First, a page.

Time for a hypothetical.
Suppose Person A walks up to the same spot on the street each day at about the same time. Further suppose that Person B, who opposes Person A, elects to pick up rocks and flings them at a high speed at Person A. On the first three tries, Person A misses but on the fourth attempt, Person B connects, striking Person A in the back with the rock. There are a number of witnesses to the event and it is caught on video. The police are called and Person A is arrested and charged with aggravated assault.
Any debate about the propriety of the arrest? Any doubt about the outcome and resulting conviction? I think not. The reasoning is based firmly in the law. Arizona Revised Statutes Section 13-1204 provides that a person is guilty of aggravated assault if that person intentionally causes physical injury to another person and uses a dangerous instrument (here, a rock thrown at a person).
So is there a different interpretation in the law when the rock is replaced by a baseball and it is thrown from a mound rather than from some other location? The answer is no, as there is no “baseball exemption” in the criminal statutes. In fact, a coach at a baseball academy recently was found guilty of aggravated assault for intentionally throwing baseballs during batting practice at and repeatedly hitting one of the teenage “students” in the program to toughen him up at the plate. The coach was sentenced to probation and is not allowed to even touch a baseball for the next eighteen months.
Let’s turn to the events of Sunday, August 18, 2013. Ryan Dempster was on the mound. A-Rod was at the plate. Dempster threw right at A-Rod on consecutive pitches until he struck A-Rod in his upper back. The event was witnessed by about 40,000 people, including numerous members of law enforcement. It was also televised nationally and likely witnessed by at least a few million people. Given the hypothetical above as well as the applicable law, shouldn’t Ryan Dempster have been escorted off the field in handcuffs?
There are a number of story lines as to why Dempster threw at A-Rod. Many believe that Dempster was protecting the integrity of baseball by going after Public Enemy #1. Others think it was because A-Rod was a snitch, having reportedly leaked information against Ryan Braun and others. Another report is that Dempster had a personal beef against A-Rod because A-Rod had allegedly snubbed Dempster at a past public event. No matter the belief, there is one thing that is clear: Dempster intentionally struck A-Rod. Aggravated Assault, plain and simple.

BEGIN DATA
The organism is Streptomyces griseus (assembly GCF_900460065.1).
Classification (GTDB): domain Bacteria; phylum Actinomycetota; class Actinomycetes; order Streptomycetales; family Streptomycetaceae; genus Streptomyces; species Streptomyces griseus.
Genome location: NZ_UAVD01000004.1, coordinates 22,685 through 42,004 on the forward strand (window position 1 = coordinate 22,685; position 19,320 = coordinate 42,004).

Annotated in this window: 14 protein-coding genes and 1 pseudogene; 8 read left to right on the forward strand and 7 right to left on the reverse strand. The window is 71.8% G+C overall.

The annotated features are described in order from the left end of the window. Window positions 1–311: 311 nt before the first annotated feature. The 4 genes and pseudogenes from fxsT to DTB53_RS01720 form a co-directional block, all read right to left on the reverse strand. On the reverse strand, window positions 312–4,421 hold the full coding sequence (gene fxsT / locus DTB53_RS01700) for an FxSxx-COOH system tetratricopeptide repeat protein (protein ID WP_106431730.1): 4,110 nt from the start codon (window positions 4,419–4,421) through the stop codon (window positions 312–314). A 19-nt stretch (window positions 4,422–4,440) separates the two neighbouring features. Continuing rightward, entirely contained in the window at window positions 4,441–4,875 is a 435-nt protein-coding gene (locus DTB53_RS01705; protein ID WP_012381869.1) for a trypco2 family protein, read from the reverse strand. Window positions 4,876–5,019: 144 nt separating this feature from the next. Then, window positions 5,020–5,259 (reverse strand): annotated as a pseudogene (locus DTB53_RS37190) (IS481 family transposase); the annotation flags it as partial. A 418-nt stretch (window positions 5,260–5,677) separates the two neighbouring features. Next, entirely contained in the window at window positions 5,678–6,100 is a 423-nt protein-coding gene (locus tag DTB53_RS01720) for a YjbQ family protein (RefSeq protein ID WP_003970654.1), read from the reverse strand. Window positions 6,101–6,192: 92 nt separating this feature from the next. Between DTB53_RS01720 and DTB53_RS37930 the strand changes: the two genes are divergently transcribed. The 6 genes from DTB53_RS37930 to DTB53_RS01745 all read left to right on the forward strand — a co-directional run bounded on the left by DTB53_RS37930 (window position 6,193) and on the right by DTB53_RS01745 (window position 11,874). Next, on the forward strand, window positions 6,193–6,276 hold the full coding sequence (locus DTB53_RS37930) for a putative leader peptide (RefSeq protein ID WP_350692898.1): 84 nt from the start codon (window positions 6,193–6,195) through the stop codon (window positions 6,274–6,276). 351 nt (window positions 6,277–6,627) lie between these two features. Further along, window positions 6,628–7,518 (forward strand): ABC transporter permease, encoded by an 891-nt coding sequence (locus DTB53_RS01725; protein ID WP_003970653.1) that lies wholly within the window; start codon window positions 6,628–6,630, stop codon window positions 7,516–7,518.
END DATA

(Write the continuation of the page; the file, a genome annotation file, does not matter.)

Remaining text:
But no charges have or will be filed against Dempster. That is because Major League Baseball appears to be immune from prosecution. A Major League pitcher can hurl the equivalent of a rock at near 100 mph at another player with the intent to hit that player and not be threatened with criminal prosecution. It is part of the game and is used to self-regulate the participants. In other words, baseball polices its own and they believe that it all evens out in the end. They might as well post a sign that says “Law Enforcement: Keep Out!”
More importantly, no one is clamoring for prosecution and if they are, it is directed at the true villain, A-Rod, rather than at the perceived hero, Dempster. Here, A-Rod is the bully and Dempster is the guy that finally took him on. A-Rod has given baseball one of its most noteworthy black eyes for his cheating, selfishness and denials in the face of near incontrovertible evidence.
For full disclosure purposes, I am a lifelong Yankee fan, although they have been second in my heart to our beloved D-Backs since 1998. As a Yankee fan, there is nothing about the Red Sox for me to cheer. That is, until Sunday night. As a baseball fan, I saw the replay of A-Rod’s first at bat and when he was struck, I clapped for Ryan Dempster. I don’t care whether Dempster did it for baseball’s integrity, because A-Rod is a snitch, or because he was a jerk when they met at some time off the field. I just say “thank you, Ryan” for showing A-Rod that he is not better than the rest of us and, in fact, has become a joke. His salary may pay him millions, but millions will always believe that he belongs in the Hall of Shame with the likes of Bonds, Sosa, Clemens and McGwire. You see, baseball regulates itself, and over time, baseball will pass the ultimate judgment on a guy who could have been one of the greatest ever to have played the game.
One last thought to Ryan Dempster: If you are charged with a criminal offense for intentionally throwing a “rock” at A-Rod, I would be happy to represent you, free of charge. I still love the Yankees, though. Just sayin’.